Globe-Gazette from Mason City, Iowa on February 9, 1931 · Page 9
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Globe-Gazette from Mason City, Iowa · Page 9

Mason City, Iowa
Issue Date:
Monday, February 9, 1931
Page 9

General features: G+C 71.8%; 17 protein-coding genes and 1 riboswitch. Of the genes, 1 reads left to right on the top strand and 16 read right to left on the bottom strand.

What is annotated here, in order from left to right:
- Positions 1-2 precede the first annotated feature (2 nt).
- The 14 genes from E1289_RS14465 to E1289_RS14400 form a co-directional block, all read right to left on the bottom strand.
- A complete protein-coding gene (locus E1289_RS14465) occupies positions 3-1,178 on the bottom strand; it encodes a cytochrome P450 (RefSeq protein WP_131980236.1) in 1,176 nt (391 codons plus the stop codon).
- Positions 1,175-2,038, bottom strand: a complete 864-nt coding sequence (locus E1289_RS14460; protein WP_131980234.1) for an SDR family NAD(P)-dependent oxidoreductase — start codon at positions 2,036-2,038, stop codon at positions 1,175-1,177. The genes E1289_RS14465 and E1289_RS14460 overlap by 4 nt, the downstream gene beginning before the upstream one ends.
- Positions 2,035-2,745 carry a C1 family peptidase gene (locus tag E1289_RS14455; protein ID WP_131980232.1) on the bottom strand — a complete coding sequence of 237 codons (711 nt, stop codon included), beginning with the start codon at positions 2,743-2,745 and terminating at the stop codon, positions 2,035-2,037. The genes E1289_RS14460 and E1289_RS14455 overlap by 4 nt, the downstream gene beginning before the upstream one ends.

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FEBRUARY 9 1931 MASON CITY GLOBE-GAZETTE Fire Destroys Sanitarium. IOWA CITY, Feb. 0. (.-Pi-Fire yesterday caused an estimated damage of 850,000 to Dr. W. M. Rohrbacher's private sanitarium. Included in the loss was $10,000 worth or medical equipment. Patients were removed safely from .the building. Car Plunges Over Bank. GUSHING, Feb. 9. (,Ti--John Huss, 42, of Correctionville was killed when his car ' skidded and plunged down a 20 'foot embankment south of here yesteraay. GORDOCOUNTYCORN~SHOW -Will Open Rcstiiurant Soon GOLDFIELD, Feb. 9.--Mr. and Mrs. Maynard Patton of Clarion leased the front part of the former Farmers Savings bank building and will open a restaurant soon. CORN SHOW SPECIAL DAIRY PAILS Hi-Test, Capacity 12 Quarts, Full Weight Tin Plate. A Value You Won't Forget. 39c EACH OR 3 FOR $1.00 V GALVANIZED BASKETS Strong Side Handles--1 Bushel Capacity 69c EACH OR 2 FOR $1.25 CURRIE-VAN NESS CO. 11 N. FEDERAL AVE. "MAINTAINED BY MERIT" PHONE 17 |, Pasteurized Milk and Cream We stand supreme in the delivery of milk that- meets every health and dietetic test. PHONE 646 FEBRUARY 9, 1O, 11 Trafford Store Building--215 North Federal AN INTERESTING AND EDUCATIONAL EXHIBIT OF OVER 4,000 EARS OF THE BEST CORN IN THE COUNTY. P R O G R A M Monday, February !--Entry day. """ Tuesday sc ^ i TM on corn growing by Mr. Dyas Wednesday noon-Luncheon at Hotel Hanford in which Mason City businessmen TILE COMPANY STATE COLLEGE SPECIALISTS TO SELECT WINNERS Talks on Soils and Growing .of Corn to Be Feature of Annual Event. Corn came from all sections o Lerro Gordo county Monday an was entered in the annual count corn show which will be stage onday, Tuesday and Wednesda . 207 North Federal avenue L. C. Burnett, chief of cereal in vestigation, and, E. s. Dyas farm crop specialist, Iowa State colleg at Ames, were expected to ari-iv ate Monday to begin the judging o the exhibits, winners of which wil receive $400 in prizes. A discussion of soils will take plac Tuesday afternoon, wth J. L. Boat man, soils expert in .the extension division of Iowa State college in charge. Mr. Burnett and Mr. Dya will be in charge of a discussion o :orn growing on Wednesday morn To attend Luncheon. The prize winners will be th guests of the Chamber of Commerc and the Lions, Rotary and Kiwani clubs at a luncheon at the Hote Hanford Wednesday noon, at whicl time Eugene Funk. Bloomington, 111 leading agriculturist and farmer will give the address. At that timi the prizes will be distributed. One of the features of the shov will be the exhibiting of 66 varie ties of corn grown on the Earl Dean farm the past season for the purpose of determining relative yields ,of various strains under the same growing conditions. This dcpartmcn* is m charge of O. A. Bryan, Ames U. i. department of agriculture The Cerro Gordo county Farm Bureau, Chamber of Commerce Ma- S TM, ?i ty ,? rick and Tile company and the Retail Merchants association are co-operating in staging the corn show. Are Offering 1'rizcs. Prizes in the yield contest are being offered by the Mason City Brick and Tile company. Prizes on the quality of the corn exhibited at the show are being given in mer chandise by the following firms: W G. Block Block Coal company, Brady Drug company, Casey Drug -Company, Central Battery and Electric company, Champlin Refining company, Currie-VanNess company Damon's, Jacob E. Decker and Sons company, Fullerton Lumber company, Gildner Brothers, Hermanson Brothers Dairy, Kemble's Green- houae, Klllmor Drug company LyonjT Laundry, and Cleaners, Man- Sey Brothers company, Mason City Builders Supply company, Marshal] and Swift, Mason City Globe-Gazette, Moore and Moore, Inc., Montgomery Ward and company, New York Fashion Shop, Northwestern Distributing company, L. A Page Lumber company, Palais Royal, Ray E. Pauley company, Peoples Gas and Electric company, Sam Raizes E. P. Stacy and Sons company Sterling, Dr. L. N. Stott, Sears Roebuck and company and Standard Oil company. Following are the prizes given: Senior Class. No. 1--30 ears yellow corn First, S7; second, "56; third, $4- fourth, $3; fifth, ?2; sixth, SI- seventh, SI. No. 2--30 ears white corn- First, $7; second, SG; third, $4' fourth, S3; fifth, S2; sixth, SI; seventh, $1. No. 3--30 ears mixed or calico corn--First, $7; second, S4; third $3; fourth, SI. Junior Class. No. 5--30 ears yellow corn--First $7; second, 56; third, S4; fourth S3' fifth, ?2; sixth, SI; seventh, SI. No. 6--30 ears white corn--First $7; second, $6; third, $4; fourth, S3; fifth, $2; sixth, SI; seventh, $1. Sweepstakes--SO Ears--Any Color No. 10--$10. Teh Ear Open Class. No. 15--10 ears yellow corn- First, S5; second, $4; third S2- fourth, SI. ·No. 16--10 ears white corn- First, So,; second, $4; third S2- fourth, SI. ' No. 17--10 ears mixed or calico corn--First, So; second, S4;' third $2; fourth, $1. Sisters Meet at Spillville First Time in 52 Years SPILLVILLE, Feb. 9. (UP)--Mrs. Anton Malafa of Conway, N. Dak., is visiting here at the home of her sister, Mrs. Barbara Pashusto. It iw the first time the sisters have met. in 52 years. Mrs. Malafa and her husband formerly lived near here, but about 1870 they moved to North Dakota. This is the first time Mrs. Malafa has been back. Selby, Garner, to Install New Pastor GARNER, Feb. 9.--The Rev. A. Clark Selby will attend the Iowa raid-year conference of Congregational churches this week at Grinnell. Mr. Selby is one of the council which is to install the Rev. Robert Inglis as pastor of the Grinnell church. Irvin, a brtoher of the Rev. Robert Ingles, is the husband of Laura Bush Olds, a graduate of the Garner schools and a niece of Bertha Bush, author of "Prairie Rose," who Ived In Garner. Training of Firemen at College Asked in R. L. Rutledge Bill DES MOINES, Feb. 9. (Tl'J--Firc- 'ighters in Iowa may get a college education. Repreesntative Reyburn L. Rut- edge of Webster county has offered a bill In the state legislatvire providing for the training oC firemen at Iowa state college at Ames, ie would appropriate $50,000 to erect a fire station and a fire tower on the campus to give practical experience. Courses would be open for train ng. rural firemen, as well, as ful time men i n - municipalities. Thl president of the state board of edu nation, the state fire marshal am four city chiefs named by the governor would constitute a board to upervise the college station. ohn Monroe Hewitt, Pioneer Settler in Bristow, Succumbs BRISTOW, Feb. 9.--John Monroe Hewjtt, who has been, ill several nonthg, died Saturday afternoon at ae home of his son, Everett. Mr. Hewitt is an old settler in this com- mnity having come here from In- iana with his parents In 1864. He arricd mail on local routes 13/j, ears, being retired on account of ge, in August :S20. Funeral ar- angements were not completed. HE RELIABLE PORTLAND CEMENT "NORTHWESTERN" Has been used throughout the Northwest territory for the past twenty-one years and has stood the of time. It has fully met the rigid requirements of those who demand-- "CONCRETE FOR PERMANENCE" NORTHWESTERN -- A Portland Cement of strict uniformity--manufactured in one plant, from one uniform bed of raw materials and tested hourly, day and night by expert chemislg. Each detail in the manufacture is carefully watched. Use "NORTHWESTERN" for Satisfaction NORTHWESTERN STATES PORTLAND CEMENT CO. General Office* . . . «tl, Floor 1st Natlonul Bunlt Building New Series of Violent Earth Tremors Scares New Zealand Residents WELLINGTON, New Zealand, Feb. 9. up--Residents of the devastated Hawkes Bay district were terrified and driven from their temporary shelters by a new series of violent tremors today. The quakes felled many buildings not wholly destroyed in last week's tremors and toppled piles of masonry, battered the . beaches, forcing the pam'c stricken inhabitants to higher ground. Corn Show Visitors Visit our store while you're in town. A number of specials are being offered. " 6 ° f "' 1 SuPllcs-Ncttlng, Chlek Fountains. Boomhower-Streeter 113 N. FEDERAL AVE. SMITH HARDWARE PHONE 143 BEtlME \ / fpCUT-THATVHE-AT,) /GOOD IDITA,J)M. HANK.ANDTHIS { I t BOUGHT ONE YETAR m GOIN \ \ LAST YETAT? AND tO USE A JOHNDEERE I rf 5AVED M E ^TRACTOR BINDER. } · LOTS OF MONEY 57y V J x ^L MAKING The FARM PAY itr^ftn . W ITH a John Deere Ten-Foot Tractor Binder you can cut twice as many acres in a day as you can with an eight-foot horse-drawn hinder. And, too,you arehetter equipped to handle heavy crops and crops that are tangled or down. CERRO GORDO FARMERS CO. 1 ' -- -" · " · ' , ' ' - _ f r ' · l'//t ' "ff " r r ' r L T ' '· You Ktiov, HANK, V/THEBES NO DOUBT' I'M MI6HTy PROUD KJ APOUTmS FASTER I VORK.cJlM. AND OFVORKTHAT \\YOU'LLFINDTHERE'5 JOHN DEERETRACTOF? \ \ AIOT BIN DEB TURNS out- Cl/TlB ACRES THIS MORN- If ft hn r a McCORMICK-DEERING It Isn't a Farmall The Farmall and its equipment has made horseless farming possible. There are over 1,800 farmers in the United States farming without horses. Names and addresses of these farmers can be had at the company's branch upon request. INTERNATIONAL HARVESTER CO. OF AMERICA Sales and Show Rooms: 23 6th St. S. E. Mason City, la.